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Topic Title: Wave or Tide
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Created On: 21 April 2011 04:16 PM
Status: Post and Reply
Related E&T article: The test of tides
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 21 April 2011 04:16 PM
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misceng

Posts: 16
Joined: 27 October 2001

With the Danes producing wave machines and the Swedes producing tide machines when is Britain going to make some real progress in this field. I know about Strangford Lough but it is only one operating device. I have heard nothing about the development of the horizontal turbine since an article mentioned Oxford university had a laboratory trial of the idea. In Cornwall there is the basis of some wave development but it seems a feeble effort in view of the opportunities.
Here in Britain we are uniquely placed to take advantage of both wave and tide. There are two flood and two ebb tides available around Britain at all times and the West coast has an ample supply of waves yet all the emphasis is on the unreliable wind.

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misceng
 21 April 2011 05:13 PM
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jakegreenland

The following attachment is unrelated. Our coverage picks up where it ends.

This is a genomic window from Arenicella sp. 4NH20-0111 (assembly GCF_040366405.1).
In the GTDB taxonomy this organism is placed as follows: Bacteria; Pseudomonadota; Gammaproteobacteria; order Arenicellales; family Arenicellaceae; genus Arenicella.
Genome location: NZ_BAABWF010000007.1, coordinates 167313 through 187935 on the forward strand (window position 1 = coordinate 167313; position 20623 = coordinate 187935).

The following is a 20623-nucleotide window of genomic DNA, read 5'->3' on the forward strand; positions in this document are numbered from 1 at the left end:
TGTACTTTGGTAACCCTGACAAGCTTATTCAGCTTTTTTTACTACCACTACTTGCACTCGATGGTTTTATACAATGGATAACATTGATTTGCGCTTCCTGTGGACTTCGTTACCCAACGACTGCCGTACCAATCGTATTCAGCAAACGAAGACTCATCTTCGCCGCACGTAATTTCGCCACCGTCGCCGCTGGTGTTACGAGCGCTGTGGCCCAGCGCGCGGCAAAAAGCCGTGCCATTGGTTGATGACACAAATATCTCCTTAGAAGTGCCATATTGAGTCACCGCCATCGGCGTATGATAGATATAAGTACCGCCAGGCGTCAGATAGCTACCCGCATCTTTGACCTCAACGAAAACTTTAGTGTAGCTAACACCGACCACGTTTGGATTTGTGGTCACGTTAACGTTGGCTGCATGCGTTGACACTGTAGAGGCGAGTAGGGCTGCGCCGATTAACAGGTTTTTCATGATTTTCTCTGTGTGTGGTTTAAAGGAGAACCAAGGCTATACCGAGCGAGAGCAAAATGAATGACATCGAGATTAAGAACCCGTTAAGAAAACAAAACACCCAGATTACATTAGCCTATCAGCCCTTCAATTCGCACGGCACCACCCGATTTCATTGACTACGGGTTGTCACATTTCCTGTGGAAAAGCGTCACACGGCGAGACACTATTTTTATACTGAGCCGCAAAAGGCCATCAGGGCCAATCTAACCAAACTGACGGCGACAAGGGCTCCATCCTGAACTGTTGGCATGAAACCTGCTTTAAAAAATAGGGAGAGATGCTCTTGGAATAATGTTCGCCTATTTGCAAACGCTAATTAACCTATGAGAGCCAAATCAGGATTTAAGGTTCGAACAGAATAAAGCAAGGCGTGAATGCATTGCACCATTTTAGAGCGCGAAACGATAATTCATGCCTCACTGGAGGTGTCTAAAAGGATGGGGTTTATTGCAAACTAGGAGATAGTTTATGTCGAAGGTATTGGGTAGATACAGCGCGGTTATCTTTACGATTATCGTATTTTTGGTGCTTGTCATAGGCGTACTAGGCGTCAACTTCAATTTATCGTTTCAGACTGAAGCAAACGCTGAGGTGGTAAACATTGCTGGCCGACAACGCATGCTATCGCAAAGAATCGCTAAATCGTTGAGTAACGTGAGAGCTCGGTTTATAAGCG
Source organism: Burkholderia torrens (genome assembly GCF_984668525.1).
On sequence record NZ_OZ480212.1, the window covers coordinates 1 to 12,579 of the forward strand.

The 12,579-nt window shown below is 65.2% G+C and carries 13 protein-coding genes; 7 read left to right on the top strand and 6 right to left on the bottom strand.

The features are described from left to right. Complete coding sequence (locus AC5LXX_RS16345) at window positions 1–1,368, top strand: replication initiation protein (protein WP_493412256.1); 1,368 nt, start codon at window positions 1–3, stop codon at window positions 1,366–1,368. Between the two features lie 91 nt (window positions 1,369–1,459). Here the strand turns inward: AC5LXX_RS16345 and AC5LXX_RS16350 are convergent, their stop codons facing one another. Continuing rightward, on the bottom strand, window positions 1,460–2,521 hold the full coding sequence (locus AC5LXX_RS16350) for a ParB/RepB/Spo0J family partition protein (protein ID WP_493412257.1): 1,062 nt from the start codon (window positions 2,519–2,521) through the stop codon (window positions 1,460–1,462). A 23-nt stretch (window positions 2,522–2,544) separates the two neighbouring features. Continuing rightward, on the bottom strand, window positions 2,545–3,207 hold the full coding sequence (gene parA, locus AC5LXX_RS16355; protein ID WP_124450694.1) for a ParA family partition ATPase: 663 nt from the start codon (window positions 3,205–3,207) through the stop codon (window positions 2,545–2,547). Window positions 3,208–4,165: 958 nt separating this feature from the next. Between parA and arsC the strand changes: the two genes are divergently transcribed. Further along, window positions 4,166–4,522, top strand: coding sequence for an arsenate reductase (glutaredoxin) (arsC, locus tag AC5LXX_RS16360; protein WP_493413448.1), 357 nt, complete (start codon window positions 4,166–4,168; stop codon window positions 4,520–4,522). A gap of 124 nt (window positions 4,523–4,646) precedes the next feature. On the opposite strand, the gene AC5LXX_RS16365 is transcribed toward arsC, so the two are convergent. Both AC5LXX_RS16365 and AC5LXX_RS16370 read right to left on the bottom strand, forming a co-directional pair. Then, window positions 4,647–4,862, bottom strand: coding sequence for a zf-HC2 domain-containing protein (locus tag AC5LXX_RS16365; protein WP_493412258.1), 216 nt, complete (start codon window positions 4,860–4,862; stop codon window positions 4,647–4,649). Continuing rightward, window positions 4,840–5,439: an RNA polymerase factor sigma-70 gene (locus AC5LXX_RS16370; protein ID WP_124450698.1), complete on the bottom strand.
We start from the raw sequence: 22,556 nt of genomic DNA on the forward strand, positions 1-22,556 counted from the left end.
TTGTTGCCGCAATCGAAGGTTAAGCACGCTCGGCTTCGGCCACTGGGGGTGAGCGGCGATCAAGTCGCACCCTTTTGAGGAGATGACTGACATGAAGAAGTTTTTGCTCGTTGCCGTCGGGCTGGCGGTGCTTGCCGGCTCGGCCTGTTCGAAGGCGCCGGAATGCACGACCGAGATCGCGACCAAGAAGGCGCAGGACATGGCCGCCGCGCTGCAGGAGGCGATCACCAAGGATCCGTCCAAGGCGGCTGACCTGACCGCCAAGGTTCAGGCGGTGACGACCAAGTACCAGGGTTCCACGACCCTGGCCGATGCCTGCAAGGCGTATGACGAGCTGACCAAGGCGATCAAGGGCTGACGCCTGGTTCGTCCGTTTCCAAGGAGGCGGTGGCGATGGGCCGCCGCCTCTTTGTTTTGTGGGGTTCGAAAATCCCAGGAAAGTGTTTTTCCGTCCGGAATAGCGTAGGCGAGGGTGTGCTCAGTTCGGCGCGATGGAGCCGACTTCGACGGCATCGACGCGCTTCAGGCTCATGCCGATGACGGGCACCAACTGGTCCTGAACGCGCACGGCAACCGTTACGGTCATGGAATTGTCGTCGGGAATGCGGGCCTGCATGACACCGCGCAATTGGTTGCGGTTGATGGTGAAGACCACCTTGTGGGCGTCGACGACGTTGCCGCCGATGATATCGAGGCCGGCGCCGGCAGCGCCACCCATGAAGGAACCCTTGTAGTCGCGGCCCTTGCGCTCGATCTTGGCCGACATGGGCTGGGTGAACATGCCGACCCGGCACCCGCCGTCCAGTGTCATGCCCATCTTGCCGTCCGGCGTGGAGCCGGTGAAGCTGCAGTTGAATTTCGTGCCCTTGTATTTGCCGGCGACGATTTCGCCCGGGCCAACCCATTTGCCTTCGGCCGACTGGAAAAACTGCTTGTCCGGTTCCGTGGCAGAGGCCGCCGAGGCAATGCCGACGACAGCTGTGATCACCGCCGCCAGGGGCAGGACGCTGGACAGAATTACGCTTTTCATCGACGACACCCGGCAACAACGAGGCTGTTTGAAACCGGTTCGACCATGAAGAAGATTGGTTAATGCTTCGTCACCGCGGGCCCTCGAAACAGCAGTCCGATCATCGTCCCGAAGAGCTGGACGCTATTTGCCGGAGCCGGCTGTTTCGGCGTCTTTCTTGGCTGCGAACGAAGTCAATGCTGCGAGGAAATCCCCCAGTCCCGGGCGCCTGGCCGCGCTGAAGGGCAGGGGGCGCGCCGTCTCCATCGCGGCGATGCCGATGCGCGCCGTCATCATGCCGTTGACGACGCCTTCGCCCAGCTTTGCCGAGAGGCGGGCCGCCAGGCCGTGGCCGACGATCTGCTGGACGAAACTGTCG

Posts: 66
Joined: 04 May 2009

And against the backdrop of those benefits the severn tidal barrage was first proposed as an electricity generating scheme when my grandmother was a child and has been in varying stages of proposed development ever since.

It's a bit sad because it would be a great source of power locally and the construction would be a great project to watch come together. All that said the environmental impact would be huge so I guess it comes down to waiting until such a point where the potential clean power output outweighs the benefit we get from having the wetlands there.

Those tidal turbines they can raise and lower I've seen on the news show some promise and they will probably benefit from what people are learning from siting wind farms offshore.

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Jake Greenland, CEng MIET.
CCIE #22595
 21 April 2011 09:05 PM
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dlane

Posts: 690
Joined: 28 September 2007

The next tidal project is set to be in the Sound of Islay off the Scottish coast due to be completed in a couple of years time.

Islay tidal project

The problem is that the technology is still be worked on to get the best efficiency out of the power available in what is a very harsh environment. The outputs available are increasing for tidal machines so they are becoming a better investment.

Wave technology is very flimbsy and has smaller output capacities so isn't as financially viable as wind turbines where investors know they will get their returns.

Kind regards

Donald Lane
 22 April 2011 09:58 AM
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ArthurHall

Posts: 737
Joined: 25 July 2008

There has been an experimental wave generator on Islay for many years, it uses hydrostatic pressure to turn a turbine.
The Scottish Government recently helped set up a reserch centre on the Cromerty firth to develop wave and tidal power
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